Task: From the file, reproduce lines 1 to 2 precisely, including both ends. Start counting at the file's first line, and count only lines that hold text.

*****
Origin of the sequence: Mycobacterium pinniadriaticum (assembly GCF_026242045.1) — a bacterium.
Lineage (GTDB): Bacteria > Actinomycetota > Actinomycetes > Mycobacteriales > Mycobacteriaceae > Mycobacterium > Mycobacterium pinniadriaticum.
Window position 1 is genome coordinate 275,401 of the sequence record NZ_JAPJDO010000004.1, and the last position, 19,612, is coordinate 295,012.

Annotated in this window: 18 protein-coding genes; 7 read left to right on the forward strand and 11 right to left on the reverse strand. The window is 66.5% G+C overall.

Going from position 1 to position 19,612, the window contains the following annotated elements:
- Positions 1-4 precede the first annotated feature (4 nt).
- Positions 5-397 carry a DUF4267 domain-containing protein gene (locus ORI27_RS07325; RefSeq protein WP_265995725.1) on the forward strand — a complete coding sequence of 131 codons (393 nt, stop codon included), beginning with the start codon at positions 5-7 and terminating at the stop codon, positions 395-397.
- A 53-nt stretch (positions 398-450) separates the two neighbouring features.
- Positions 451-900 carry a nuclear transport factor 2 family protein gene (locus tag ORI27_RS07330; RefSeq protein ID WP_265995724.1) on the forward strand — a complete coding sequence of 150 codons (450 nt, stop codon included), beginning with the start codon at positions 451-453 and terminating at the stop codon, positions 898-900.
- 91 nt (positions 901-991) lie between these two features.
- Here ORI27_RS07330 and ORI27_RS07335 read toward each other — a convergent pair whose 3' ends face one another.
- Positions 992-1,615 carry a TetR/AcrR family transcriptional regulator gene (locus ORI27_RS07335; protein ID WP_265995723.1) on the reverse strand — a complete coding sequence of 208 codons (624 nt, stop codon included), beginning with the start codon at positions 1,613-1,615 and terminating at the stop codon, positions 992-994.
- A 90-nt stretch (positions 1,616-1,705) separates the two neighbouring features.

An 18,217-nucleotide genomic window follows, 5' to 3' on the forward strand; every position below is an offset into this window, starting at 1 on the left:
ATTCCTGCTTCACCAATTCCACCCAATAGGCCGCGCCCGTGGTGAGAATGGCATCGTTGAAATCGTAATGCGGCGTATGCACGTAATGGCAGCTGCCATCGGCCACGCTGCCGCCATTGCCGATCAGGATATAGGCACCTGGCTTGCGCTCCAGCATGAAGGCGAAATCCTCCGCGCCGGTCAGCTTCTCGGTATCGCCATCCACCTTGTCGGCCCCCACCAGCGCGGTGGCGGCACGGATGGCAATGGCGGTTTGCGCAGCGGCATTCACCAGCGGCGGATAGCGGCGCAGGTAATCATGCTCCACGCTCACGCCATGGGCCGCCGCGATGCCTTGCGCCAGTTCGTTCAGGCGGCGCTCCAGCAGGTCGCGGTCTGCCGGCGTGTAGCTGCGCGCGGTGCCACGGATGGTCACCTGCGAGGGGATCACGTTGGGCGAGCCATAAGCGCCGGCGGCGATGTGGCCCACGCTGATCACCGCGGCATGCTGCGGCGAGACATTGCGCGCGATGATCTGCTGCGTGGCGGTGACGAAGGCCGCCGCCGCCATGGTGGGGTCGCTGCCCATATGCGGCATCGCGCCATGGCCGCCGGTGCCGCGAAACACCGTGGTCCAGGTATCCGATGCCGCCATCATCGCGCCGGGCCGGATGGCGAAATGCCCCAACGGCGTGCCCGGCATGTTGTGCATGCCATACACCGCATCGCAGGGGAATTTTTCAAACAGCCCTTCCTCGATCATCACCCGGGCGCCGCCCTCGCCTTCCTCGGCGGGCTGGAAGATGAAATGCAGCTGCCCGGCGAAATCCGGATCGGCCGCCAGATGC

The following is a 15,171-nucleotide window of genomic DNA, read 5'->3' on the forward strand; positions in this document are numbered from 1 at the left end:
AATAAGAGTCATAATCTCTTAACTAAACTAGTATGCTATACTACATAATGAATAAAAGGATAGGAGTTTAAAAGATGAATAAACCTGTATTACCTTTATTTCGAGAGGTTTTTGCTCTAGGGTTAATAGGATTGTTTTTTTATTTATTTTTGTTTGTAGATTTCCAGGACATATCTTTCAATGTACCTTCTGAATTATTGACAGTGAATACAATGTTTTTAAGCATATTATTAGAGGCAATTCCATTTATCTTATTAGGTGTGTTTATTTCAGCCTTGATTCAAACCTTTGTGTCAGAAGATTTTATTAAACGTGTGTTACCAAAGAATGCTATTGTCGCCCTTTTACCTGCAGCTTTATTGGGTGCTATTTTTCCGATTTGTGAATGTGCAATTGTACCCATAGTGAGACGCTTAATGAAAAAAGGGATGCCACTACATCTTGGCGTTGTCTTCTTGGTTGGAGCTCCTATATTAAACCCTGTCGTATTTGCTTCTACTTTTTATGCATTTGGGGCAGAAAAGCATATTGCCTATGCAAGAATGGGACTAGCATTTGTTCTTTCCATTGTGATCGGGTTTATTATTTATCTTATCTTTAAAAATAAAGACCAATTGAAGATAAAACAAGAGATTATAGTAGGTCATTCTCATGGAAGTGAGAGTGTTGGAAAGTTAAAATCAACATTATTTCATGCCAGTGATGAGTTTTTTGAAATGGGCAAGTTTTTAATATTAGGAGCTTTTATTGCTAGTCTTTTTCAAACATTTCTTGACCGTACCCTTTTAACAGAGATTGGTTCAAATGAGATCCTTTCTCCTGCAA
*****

Origin of the sequence: Mycobacterium pinniadriaticum (assembly GCF_026242045.1) — a bacterium.
Lineage (GTDB): Bacteria > Actinomycetota > Actinomycetes > Mycobacteriales > Mycobacteriaceae > Mycobacterium > Mycobacterium pinniadriaticum.